Coventry & Warwickshire

Tithe barn foundations found in Little Park in Southam

A birds-eye view of the excavated site in Southam
Image caption Tithe barns were used to store farmers' produce such as wheat or barley

Archaeologists have uncovered the remains of what they believe to be a medieval tithe barn in Warwickshire.

Foundations from three sides of a stone building were found in Little Park, Southam.

The excavation is being carried out on behalf of Orbit Homes, ahead of the construction of homes for the elderly plus a library and office.

Tithe barns were used to store a tenth of a farmer's produce so it could be given to the Church.

This could include wheat or barley.


Andrew Mann, an archaeologist working on the site, said: "Tithe barns played a significant part in medieval life and the Southam barn would have been an important and prominent building in the town.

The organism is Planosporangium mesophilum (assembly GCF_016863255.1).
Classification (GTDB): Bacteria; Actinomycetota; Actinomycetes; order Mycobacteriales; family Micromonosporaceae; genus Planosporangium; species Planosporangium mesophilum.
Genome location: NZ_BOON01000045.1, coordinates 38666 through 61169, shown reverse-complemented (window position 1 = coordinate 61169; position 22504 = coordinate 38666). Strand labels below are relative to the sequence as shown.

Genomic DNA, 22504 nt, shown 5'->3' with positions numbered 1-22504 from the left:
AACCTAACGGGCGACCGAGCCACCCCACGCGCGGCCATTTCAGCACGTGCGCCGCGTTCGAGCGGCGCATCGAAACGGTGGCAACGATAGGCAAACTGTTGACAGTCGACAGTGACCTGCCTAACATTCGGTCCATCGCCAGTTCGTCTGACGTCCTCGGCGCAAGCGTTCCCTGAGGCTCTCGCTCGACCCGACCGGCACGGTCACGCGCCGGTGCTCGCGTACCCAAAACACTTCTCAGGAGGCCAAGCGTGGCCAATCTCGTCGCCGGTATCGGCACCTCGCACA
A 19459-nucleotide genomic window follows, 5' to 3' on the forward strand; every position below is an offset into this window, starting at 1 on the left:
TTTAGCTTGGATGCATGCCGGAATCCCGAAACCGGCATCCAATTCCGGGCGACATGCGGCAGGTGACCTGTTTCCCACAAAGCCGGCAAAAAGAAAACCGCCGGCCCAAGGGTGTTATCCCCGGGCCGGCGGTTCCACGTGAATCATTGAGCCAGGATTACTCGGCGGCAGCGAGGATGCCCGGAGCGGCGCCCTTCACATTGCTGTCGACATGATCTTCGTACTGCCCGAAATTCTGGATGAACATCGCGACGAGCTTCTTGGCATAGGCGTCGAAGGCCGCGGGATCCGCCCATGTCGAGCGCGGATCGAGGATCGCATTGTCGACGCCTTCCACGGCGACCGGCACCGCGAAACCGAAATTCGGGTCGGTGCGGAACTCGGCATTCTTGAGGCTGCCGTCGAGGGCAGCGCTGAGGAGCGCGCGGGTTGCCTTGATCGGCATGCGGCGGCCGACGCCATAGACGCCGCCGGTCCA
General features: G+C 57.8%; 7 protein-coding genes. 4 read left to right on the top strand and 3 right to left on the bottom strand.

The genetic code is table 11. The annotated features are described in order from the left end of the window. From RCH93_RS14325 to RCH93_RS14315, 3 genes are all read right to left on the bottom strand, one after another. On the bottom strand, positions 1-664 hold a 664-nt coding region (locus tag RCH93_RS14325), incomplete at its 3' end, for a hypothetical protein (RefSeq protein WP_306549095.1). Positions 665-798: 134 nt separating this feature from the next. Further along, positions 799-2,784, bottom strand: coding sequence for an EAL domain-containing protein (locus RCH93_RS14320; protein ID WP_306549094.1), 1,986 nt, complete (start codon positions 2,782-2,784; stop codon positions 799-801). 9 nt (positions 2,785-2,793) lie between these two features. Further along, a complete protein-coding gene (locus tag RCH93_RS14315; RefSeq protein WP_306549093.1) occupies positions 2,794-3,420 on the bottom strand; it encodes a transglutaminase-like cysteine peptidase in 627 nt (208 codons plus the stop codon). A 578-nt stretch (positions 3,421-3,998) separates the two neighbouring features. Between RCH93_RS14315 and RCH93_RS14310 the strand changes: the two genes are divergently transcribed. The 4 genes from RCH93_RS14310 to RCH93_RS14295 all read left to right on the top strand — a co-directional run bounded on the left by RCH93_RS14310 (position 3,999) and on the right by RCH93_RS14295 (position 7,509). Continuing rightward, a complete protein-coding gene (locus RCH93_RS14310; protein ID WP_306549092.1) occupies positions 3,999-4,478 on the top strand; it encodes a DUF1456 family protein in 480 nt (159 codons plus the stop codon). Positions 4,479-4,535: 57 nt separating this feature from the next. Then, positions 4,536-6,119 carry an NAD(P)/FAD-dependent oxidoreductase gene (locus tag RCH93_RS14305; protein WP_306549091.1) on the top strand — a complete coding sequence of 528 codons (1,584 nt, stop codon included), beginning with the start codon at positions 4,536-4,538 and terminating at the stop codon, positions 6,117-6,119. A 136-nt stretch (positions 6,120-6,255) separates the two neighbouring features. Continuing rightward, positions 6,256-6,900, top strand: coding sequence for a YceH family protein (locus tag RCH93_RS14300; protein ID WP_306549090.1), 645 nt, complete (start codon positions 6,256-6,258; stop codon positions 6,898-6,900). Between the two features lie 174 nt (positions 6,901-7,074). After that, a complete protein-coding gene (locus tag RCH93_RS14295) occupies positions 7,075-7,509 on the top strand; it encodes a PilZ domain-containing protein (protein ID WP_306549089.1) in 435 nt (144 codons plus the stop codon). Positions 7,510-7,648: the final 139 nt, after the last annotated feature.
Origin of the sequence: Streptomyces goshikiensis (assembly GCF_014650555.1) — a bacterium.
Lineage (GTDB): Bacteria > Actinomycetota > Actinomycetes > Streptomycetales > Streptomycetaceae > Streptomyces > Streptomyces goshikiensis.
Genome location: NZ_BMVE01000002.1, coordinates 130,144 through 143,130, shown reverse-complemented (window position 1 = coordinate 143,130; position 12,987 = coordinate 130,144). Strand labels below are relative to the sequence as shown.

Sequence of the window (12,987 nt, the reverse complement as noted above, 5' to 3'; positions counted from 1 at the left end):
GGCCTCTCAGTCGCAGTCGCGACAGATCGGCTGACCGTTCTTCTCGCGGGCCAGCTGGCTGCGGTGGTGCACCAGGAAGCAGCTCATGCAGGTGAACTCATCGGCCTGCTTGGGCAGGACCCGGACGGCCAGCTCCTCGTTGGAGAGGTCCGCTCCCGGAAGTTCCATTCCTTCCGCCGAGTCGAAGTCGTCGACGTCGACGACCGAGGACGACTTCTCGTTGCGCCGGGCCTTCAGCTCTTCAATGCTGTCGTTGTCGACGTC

"It is not known when or why the barn went out of use and was demolished, but the earliest maps from the late 18th Century show no buildings on this part of the site."

The exposed foundations are 18m long and more than 10m wide. It is thought the original barn would have been about 40m long.

Worcestershire County Council staff are working with Warwickshire County Council on the project.

Caroline Rann, historic environment officer at Warwickshire County Council, said: "We are really pleased with the results of the archaeological work so far and we will be working hard to ensure that the public are being kept informed of progress.

"The co-operation of the developer and their agents on site is much appreciated."

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